NIAID Team Explores Metabolism in Determining Infection Severity


NIAID Team Explores Metabolism in Determining Infection Severity

Some pathogens can cause infectious disease by following several different paths into a host, and disease severity can vary depending on the infection route used. This raises research questions about how the route that a pathogen uses influences infection. Francisella tularensis, the bacterium that causes the disease tularemia – also called rabbit fever – can infect a person in many ways:

•    In the lungs by breathing
•    In the skin from a bite or handling infected animals
•    In the eye by airborne exposure
•    In the gut by consuming contaminated food or water

Consistently, the most severe tularemia cases involve lung infections, sometimes leading to death. Fortunately, antibiotics are available to treat tularemia – though early treatment can be challenging because the disease is difficult to diagnose. There are about 200 cases of tularemia reported in people each year in the United States.

Curious to understand why cases of tularemia in the lung – in contrast to those that start in the skin – can be so severe, NIAID scientists compared mice infected with the same F. tularensis dose in the nasal passage (to establish disease in the lung) to mice infected in the skin. They then compared tissue in diseased areas for immune and metabolic responses to find out if the mice were fighting the infection, how, and whether tweaking the responses can influence the outcome.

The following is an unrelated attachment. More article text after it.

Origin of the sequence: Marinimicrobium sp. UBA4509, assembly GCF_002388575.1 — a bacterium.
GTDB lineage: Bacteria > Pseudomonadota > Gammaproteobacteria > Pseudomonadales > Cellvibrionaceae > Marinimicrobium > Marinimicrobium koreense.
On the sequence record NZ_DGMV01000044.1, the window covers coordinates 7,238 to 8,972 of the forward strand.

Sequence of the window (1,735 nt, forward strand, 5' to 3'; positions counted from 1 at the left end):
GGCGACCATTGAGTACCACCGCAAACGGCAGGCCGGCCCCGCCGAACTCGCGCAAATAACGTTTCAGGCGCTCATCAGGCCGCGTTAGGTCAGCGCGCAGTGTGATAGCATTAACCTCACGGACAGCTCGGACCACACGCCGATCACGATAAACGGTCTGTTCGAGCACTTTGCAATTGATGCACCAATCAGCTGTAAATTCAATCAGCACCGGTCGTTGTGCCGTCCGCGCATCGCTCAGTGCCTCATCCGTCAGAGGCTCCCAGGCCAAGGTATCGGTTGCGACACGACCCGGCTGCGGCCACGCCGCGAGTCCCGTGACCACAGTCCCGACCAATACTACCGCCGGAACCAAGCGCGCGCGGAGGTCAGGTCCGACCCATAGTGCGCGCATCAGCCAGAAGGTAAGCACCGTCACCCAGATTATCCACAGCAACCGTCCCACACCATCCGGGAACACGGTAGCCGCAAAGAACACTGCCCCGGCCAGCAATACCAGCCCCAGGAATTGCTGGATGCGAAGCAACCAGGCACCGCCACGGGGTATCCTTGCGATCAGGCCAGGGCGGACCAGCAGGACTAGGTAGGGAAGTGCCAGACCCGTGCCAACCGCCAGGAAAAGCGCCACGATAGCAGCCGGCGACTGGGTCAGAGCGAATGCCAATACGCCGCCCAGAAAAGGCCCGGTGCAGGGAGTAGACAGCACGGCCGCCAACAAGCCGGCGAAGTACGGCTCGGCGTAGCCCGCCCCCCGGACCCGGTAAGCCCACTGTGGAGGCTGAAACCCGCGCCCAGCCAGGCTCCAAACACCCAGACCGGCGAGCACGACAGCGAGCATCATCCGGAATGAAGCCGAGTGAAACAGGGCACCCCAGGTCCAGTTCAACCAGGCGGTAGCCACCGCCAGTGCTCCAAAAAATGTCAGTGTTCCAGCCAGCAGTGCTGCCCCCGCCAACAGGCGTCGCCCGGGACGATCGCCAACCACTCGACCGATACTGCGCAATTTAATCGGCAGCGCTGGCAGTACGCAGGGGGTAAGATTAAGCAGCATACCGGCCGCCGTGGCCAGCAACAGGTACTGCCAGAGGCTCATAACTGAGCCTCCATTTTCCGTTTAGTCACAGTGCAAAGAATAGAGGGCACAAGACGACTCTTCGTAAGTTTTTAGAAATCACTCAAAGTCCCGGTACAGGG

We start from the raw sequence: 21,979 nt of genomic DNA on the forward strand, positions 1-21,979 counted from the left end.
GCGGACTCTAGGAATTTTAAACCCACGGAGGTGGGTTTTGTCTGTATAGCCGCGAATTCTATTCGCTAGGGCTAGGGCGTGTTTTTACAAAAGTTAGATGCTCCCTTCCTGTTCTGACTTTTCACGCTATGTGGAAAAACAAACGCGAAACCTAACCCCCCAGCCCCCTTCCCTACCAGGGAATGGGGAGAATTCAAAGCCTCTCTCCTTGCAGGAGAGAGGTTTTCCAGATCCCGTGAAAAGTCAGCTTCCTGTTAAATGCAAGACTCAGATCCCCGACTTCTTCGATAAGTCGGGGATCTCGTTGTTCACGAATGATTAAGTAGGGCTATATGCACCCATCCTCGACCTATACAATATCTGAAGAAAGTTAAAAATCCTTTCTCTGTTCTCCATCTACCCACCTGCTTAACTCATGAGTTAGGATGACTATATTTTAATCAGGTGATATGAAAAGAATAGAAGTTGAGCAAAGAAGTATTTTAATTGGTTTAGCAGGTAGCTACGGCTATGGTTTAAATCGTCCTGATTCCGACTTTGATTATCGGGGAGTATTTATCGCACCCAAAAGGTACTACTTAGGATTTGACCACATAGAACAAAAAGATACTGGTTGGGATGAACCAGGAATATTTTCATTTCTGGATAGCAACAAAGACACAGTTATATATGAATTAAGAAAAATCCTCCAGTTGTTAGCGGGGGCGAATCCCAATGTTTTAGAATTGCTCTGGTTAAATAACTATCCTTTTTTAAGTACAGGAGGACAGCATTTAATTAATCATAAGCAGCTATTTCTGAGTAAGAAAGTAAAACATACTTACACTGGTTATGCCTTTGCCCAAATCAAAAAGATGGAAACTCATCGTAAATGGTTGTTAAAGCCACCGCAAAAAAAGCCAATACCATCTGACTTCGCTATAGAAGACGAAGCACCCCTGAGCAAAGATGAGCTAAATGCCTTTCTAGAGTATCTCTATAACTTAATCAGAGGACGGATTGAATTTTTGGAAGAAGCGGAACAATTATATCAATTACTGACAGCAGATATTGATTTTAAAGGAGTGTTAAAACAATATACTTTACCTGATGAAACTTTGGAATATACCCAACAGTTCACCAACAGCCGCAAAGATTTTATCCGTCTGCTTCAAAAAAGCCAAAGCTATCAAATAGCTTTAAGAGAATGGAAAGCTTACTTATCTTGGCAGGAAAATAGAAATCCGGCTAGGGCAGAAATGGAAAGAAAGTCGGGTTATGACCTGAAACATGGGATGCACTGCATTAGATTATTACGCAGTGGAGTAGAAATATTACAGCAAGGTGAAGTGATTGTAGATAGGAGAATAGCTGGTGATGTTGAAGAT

Their findings, published in the science journal PLOS One, show that the bacterium is “exquisitely adept” at manipulation, delaying the immune response in the lungs to create an environment for greater infection and replication. For mice infected in the skin, symptoms – such as swollen glands – appeared faster, thus triggering timely immune protection.

The research team, at NIAID’s Rocky Mountain Laboratories in Hamilton, Montana, thinks the findings could extend beyond F. tularensis to other pathogens. For example, Yersinia pestis, the bacterium that causes plague, also is transmitted by numerous routes that manifest most severely in the lungs.

“Our hypothesis is that the programmed anti-inflammatory and pro-resolving nature of the lung is exploited by pathogens, resulting in more severe and lethal disease,” study senior investigator Catharine Bosio, Ph.D., explained. “The metabolic environment in the skin is prone to mounting a faster inflammatory response, resulting in better control early in infection.”

By understanding the metabolic role in infection, researchers can better understand and predict which therapeutic approaches could be successful. For example, in the study the team hypothesized that manipulating the lung to be more inflammatory would help control F. tularensis early on.

“However, it had the opposite effect,” Dr. Bosio said. “Now we know that promoting that type of metabolic response may not be a good intervention and may actually harm the host.”

In future studies the group plans to identify how different components of pathogens like F. tularensis affect host metabolic responses and response to infection.

F Jessop et al. Route of Francisella tularensis infection informs spatiotemporal metabolic reprogramming and inflammation in mice. PLOS One. DOI: 10.1371/journal.pone.0293450.


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